It is estimated that nearly two million pets are stolen each year.
Pet theft is more widespread than people think and it is not just confined to “bad” neighborhoods. Pet FBI has had reports of pets snatched from fenced yards, parked cars, front porches, anywhere a pet is left unattended. Occasionally we hear about people whose pets have been taken and dumped by a disgruntled neighbor or an angry spouse.
Most often, there is a profit motive to pet theft. Someone might steal a purebred dog in the hopes of selling it to an unsuspecting individual, or, if the pet is not neutered, to a breeder or a puppy mill. Pets are also collected by Class B dealers to sell to labs. Dog fighting rings snatch breeds that have a reputation as fighters. Dog fighting rings also snatch cats. If you are someone who loves animals, these abuses are too horrible to contemplate and I shudder as I write this, but people need to be aware.
If you are reading this it may be that you think your pet has been stolen. Pet FBI is not a detective agency, although there are pet detectives (Pet FBI stands for Pets Found By Internet, and we maintain a database on line of lost and found pet reports.) We can only offer advice and an expression of sympathy.
Advice for Recovering a Stolen Pet:
- First, follow the suggestions on our ‘lost pet action plan ‘ pages. It is possible that your pet was not stolen or that even if stolen, it broke away.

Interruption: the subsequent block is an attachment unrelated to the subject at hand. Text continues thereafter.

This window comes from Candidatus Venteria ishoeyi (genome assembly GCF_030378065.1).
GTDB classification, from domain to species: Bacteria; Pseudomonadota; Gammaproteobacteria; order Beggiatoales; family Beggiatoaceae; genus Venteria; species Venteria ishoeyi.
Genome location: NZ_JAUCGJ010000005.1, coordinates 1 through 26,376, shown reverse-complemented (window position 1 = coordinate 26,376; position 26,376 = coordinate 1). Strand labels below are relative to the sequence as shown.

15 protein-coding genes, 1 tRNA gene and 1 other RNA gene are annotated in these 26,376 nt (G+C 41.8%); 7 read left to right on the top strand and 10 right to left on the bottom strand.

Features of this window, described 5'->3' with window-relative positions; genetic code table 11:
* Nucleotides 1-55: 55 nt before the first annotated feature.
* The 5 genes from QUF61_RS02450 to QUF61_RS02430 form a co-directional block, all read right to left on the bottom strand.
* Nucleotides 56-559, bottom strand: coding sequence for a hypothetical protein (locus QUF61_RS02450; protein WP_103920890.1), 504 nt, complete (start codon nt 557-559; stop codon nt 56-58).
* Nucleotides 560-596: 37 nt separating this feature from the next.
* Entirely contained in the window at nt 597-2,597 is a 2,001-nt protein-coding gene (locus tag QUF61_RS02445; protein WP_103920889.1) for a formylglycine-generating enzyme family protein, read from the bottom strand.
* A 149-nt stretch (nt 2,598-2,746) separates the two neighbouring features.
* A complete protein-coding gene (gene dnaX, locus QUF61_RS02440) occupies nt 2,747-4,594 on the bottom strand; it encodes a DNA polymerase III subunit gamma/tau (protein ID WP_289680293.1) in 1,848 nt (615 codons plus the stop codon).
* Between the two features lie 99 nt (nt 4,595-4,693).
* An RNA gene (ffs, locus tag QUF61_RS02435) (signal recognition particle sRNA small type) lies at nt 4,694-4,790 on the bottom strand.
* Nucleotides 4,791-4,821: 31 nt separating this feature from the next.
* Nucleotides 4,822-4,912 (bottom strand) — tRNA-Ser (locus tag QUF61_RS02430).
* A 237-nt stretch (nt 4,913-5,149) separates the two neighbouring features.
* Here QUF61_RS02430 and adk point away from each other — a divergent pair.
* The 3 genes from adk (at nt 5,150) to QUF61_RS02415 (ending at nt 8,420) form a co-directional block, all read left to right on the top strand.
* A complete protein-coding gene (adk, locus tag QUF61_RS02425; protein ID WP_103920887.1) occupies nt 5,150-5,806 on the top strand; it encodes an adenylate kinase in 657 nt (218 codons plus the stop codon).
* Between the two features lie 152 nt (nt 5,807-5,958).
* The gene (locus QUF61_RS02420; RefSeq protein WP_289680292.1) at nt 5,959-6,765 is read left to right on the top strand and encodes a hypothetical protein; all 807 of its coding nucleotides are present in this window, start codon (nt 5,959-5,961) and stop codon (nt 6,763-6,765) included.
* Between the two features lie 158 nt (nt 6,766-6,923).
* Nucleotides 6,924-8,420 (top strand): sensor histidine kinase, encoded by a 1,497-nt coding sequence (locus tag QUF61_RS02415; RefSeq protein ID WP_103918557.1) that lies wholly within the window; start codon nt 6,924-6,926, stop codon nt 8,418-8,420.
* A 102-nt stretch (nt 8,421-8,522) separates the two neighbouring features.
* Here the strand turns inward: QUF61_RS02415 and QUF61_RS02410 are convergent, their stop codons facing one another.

- Post a lost report. It is best not to mention that you think the pet was stolen. It might make the thief or an honest good Samaritan hesitant to come forth.
- Presumably, if a pet is stolen, most times it is for a profit motive. Offer a reward, but better not to mention how much.
- If someone does claim to have your pet, never meet in an out of the way place , never meet alone, and do not hand over money until you have the pet in hand.
- Put up flyers in prominent places in the area where you think your pet was stolen. Presumably, the thief passes through the area and will see your poster and may respond to the prospect of a reward.
- File a police report with your local police department or sheriff’s office immediately. A police report will be useful for identification purposes when retrieving your pet and could prove helpful in court if a suspect is brought to trial. If the authorities are hesitant to prepare the report, remind them that pets by law are valuable “property” and their theft is either a felony or misdemeanor under all state laws. By law, the police must take action on your complaint. Be persistent.
- Sometimes pets are stolen to be sold for a profit, especially pure bred cats and dogs. Some people have reported that they found their pet offered for sale in a classified ad. Check your local newspaper, Craigslist or Hoobly.com.